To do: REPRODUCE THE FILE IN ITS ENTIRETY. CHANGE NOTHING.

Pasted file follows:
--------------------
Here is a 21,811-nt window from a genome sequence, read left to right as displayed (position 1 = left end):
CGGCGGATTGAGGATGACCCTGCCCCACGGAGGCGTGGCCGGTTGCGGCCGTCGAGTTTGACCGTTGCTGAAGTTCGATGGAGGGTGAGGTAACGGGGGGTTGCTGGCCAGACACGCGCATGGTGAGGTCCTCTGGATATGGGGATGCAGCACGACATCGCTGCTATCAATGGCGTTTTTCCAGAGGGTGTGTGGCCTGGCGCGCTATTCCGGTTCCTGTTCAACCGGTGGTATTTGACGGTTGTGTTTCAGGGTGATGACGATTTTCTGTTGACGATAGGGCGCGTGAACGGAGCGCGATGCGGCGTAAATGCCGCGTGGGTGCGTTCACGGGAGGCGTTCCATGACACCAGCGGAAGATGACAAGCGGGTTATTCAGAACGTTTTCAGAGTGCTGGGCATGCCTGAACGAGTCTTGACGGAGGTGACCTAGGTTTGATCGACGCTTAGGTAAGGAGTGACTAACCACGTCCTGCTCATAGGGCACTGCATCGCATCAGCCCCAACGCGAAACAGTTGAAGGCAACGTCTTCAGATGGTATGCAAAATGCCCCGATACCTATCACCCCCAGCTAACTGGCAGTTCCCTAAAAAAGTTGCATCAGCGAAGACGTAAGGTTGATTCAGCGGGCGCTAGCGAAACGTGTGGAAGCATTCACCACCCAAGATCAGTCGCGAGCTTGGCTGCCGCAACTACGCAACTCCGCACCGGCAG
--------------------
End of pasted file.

Here is a 21,811-nt window from a genome sequence, read left to right as displayed (position 1 = left end):
CGGCGGATTGAGGATGACCCTGCCCCACGGAGGCGTGGCCGGTTGCGGCCGTCGAGTTTGACCGTTGCTGAAGTTCGATGGAGGGTGAGGTAACGGGGGGTTGCTGGCCAGACACGCGCATGGTGAGGTCCTCTGGATATGGGGATGCAGCACGACATCGCTGCTATCAATGGCGTTTTTCCAGAGGGTGTGTGGCCTGGCGCGCTATTCCGGTTCCTGTTCAACCGGTGGTATTTGACGGTTGTGTTTCAGGGTGATGACGATTTTCTGTTGACGATAGGGCGCGTGAACGGAGCGCGATGCGGCGTAAATGCCGCGTGGGTGCGTTCACGGGAGGCGTTCCATGACACCAGCGGAAGATGACAAGCGGGTTATTCAGAACGTTTTCAGAGTGCTGGGCATGCCTGAACGAGTCTTGACGGAGGTGACCTAGGTTTGATCGACGCTTAGGTAAGGAGTGACTAACCACGTCCTGCTCATAGGGCACTGCATCGCATCAGCCCCAACGCGAAACAGTTGAAGGCAACGTCTTCAGATGGTATGCAAAATGCCCCGATACCTATCACCCCCAGCTAACTGGCAGTTCCCTAAAAAAGTTGCATCAGCGAAGACGTAAGGTTGATTCAGCGGGCGCTAGCGAAACGTGTGGAAGCATTCACCACCCAAGATCAGTCGCGAGCTTGGCTGCCGCAACTACGCAACTCCGCACCGGCAG